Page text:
Marginalism

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Marginalism is a current of economic thought that emerged in the mid-nineteenth century. In response to the Classical School and the labor-value theory, marginalism provides the law of diminishing marginal utility.

Marginalism, therefore, is the current of economic thought promoted by the Marginalist School. This school of economic thought has its origin in the mid-nineteenth century, in response to the Classical School and its theory on price formation. For the Classical School, prices are determined by the amount of social work required, this being the theory known as value-work theory.

However, for the Marginalist School this statement was not true. For León Walras, Carl Menger and William Jevons, main exponents of the Marginalist School, the explanation of the formation of prices was, rather than in the costs of producing said good, in the last unit produced or loss of said good. In this way, the theory of marginal utility was born, which gives so much recognition to these authors.

Decreasing marginal utility, which comes from the subjective value theory of the Austrian School, tells us that the value of a good is determined by the utility that consumers give to the last good produced or the last unit produced. Thus, this value decreases as the available units increase.

In other words, people do not place the same value on a good when they have one unit as when they have 100 units. Focusing on this last unit, the Marginalist School generates great contributions to economic science, at the same time that it strengthens that union between economic science and mathematics that, in its day, started the Classical School. To do this, he establishes a formalized language that allows him to explain his theories, as well as formulate them.

Characteristics of marginalism or Marginalist School

Among the main characteristics of marginalism, therefore, we can highlight the following:

  • It is a school of economic thought.
  • It arises in the 19th century.
  • Its main authors are Menger, Jevons and Walras.
  • It is born in opposition to the neoclassical synthesis.
  • To do this, he introduces the law of marginal utility.
  • In marginalism, the theory of price formation is based on subjective analysis.
  • Also, the marginalists were pioneers in the mathematization of economics.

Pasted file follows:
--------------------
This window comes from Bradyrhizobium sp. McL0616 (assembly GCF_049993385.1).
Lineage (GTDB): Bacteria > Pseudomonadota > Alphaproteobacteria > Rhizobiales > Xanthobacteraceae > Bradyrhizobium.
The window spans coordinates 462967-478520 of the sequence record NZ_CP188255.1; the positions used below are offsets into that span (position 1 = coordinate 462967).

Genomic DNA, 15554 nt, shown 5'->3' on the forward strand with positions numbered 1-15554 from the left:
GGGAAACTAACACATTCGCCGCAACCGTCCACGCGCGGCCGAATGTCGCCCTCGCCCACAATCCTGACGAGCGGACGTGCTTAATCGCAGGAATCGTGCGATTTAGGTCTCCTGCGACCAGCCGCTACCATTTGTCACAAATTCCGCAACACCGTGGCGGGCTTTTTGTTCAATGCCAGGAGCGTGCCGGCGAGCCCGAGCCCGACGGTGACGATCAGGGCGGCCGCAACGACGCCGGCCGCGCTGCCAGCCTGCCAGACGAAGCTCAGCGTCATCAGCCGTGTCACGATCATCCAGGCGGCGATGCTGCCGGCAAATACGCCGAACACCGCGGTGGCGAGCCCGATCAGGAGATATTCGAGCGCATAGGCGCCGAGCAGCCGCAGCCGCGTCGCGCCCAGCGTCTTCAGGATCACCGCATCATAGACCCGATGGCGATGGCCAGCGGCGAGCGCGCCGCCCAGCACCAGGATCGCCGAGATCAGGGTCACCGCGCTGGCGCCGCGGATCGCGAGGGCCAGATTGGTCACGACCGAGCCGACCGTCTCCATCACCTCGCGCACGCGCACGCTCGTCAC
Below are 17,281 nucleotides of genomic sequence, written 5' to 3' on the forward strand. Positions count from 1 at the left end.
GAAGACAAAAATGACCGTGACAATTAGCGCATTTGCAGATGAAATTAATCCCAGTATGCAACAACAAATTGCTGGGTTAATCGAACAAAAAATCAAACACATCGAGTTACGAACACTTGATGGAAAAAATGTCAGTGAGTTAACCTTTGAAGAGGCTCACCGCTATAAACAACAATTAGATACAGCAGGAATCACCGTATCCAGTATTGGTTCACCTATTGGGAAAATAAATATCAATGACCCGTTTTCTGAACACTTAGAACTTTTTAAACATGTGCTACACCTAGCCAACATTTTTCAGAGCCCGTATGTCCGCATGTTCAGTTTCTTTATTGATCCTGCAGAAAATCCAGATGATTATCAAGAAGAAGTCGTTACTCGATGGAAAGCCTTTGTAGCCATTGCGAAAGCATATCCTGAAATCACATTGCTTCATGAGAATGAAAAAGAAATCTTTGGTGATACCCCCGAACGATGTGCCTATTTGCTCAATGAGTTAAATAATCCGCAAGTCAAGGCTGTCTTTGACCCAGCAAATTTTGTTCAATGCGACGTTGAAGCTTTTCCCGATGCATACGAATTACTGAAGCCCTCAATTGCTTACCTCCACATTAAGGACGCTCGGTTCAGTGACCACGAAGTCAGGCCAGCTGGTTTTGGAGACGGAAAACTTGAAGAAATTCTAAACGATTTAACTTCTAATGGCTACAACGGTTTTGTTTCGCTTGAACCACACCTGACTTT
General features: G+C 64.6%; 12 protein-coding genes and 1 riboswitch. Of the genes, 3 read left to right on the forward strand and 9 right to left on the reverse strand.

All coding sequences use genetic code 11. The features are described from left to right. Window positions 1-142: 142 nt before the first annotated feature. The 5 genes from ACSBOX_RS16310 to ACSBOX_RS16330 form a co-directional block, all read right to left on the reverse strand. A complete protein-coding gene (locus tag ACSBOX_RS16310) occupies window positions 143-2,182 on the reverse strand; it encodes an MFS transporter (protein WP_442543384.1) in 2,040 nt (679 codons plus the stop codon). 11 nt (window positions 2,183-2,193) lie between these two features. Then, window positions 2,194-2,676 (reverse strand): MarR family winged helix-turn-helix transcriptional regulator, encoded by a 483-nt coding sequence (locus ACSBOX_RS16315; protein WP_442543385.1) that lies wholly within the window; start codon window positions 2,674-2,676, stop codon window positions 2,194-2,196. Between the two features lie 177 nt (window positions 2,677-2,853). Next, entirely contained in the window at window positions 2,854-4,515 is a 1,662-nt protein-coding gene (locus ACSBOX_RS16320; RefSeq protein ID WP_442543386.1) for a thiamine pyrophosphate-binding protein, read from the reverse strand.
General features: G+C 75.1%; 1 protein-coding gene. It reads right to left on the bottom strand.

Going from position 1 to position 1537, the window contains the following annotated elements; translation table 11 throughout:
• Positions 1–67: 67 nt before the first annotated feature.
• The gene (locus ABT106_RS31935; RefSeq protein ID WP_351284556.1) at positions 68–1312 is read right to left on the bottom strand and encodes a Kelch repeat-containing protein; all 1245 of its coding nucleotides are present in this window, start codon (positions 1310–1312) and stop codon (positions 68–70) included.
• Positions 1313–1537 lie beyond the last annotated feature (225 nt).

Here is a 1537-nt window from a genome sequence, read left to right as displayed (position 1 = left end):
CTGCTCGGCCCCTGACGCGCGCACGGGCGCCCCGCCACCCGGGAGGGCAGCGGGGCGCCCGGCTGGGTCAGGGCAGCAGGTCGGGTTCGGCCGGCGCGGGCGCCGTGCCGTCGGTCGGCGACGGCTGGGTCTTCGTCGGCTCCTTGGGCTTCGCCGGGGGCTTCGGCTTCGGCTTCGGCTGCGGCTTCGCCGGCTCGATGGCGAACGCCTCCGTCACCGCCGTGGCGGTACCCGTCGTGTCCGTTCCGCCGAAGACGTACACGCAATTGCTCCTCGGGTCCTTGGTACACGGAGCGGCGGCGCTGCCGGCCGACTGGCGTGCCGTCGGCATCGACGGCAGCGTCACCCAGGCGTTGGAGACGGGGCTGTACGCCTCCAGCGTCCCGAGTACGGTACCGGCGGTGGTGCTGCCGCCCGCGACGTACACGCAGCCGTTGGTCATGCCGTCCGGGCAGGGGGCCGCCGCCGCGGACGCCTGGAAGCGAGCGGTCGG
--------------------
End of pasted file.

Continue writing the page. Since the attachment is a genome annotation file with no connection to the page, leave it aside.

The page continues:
Main economists of the Marginalist School

It is convenient to highlight, before continuing, the main authors that made up this school of economic thought.

Among these, the following stand out:

  • Carl Menger: Austrian Economist and Doctor of Law. He was the leader of the Austrian School of Economics. He contributed extensively to the development of marginalist theory. Among his followers was Friedrich von Wieser, who developed the theory of diminishing marginal utility.
  • William Stanley Jevons: English economist and philosopher. Along with Menger and Walras, he was one of the theorists who developed the theory of marginal utility. Jevons, moreover, was the forerunner of the Cambridge School.
  • León Walras: Economist of French origin, from the Lausanne School. Walras is considered a father of the mathematicians of economics. That is, of those who have tried to mathematize economic theories and relationships. His research focused on the theory of general equilibrium.

In addition to those mentioned, other economists also contributed to this school, being able to highlight among them the following:

  • Francis Edgeworth.
  • John Bates Clark.

Main contributions of marginalism or Marginalist School

Next, let us see the main contributions of these cited authors and, therefore, of the Marginalist School, to economic science.

Among the main contributions, we can find the following:

  • It was born as a response to the theory of value-work. To do this, he develops, from the theory of subjective value of the Austrian School, marginal analysis, and the theory of diminishing marginal utility.
  • Thanks to the Marginalist School, it is determined that price formation occurs based on marginal utility and not on the social work required for the production of the good in question. Thus, the heterodox theory is rejected.
  • The marginalists played a very important role in economics. Thanks to them, a formalized language was generated that made it possible to formulate many theories. Thanks to this mathematization of economics, economic science gained quite remarkable respect as a science.
  • Marginalists, in the same way, reject the classical theory that tries to collectivize individuals, believing that the joint action of one group motivates others to do the same. Therefore, marginalists consider that the phenomena that occur are explicable by the individual action of each one of them.
  • Finally, this mathematization gives marginalists that authorship when it comes to pointing out the "culprit" of the mathematization of economics. The marginalists promoted this attempt of the Classical School years ago, and generated numerous formulations that explain many phenomena.

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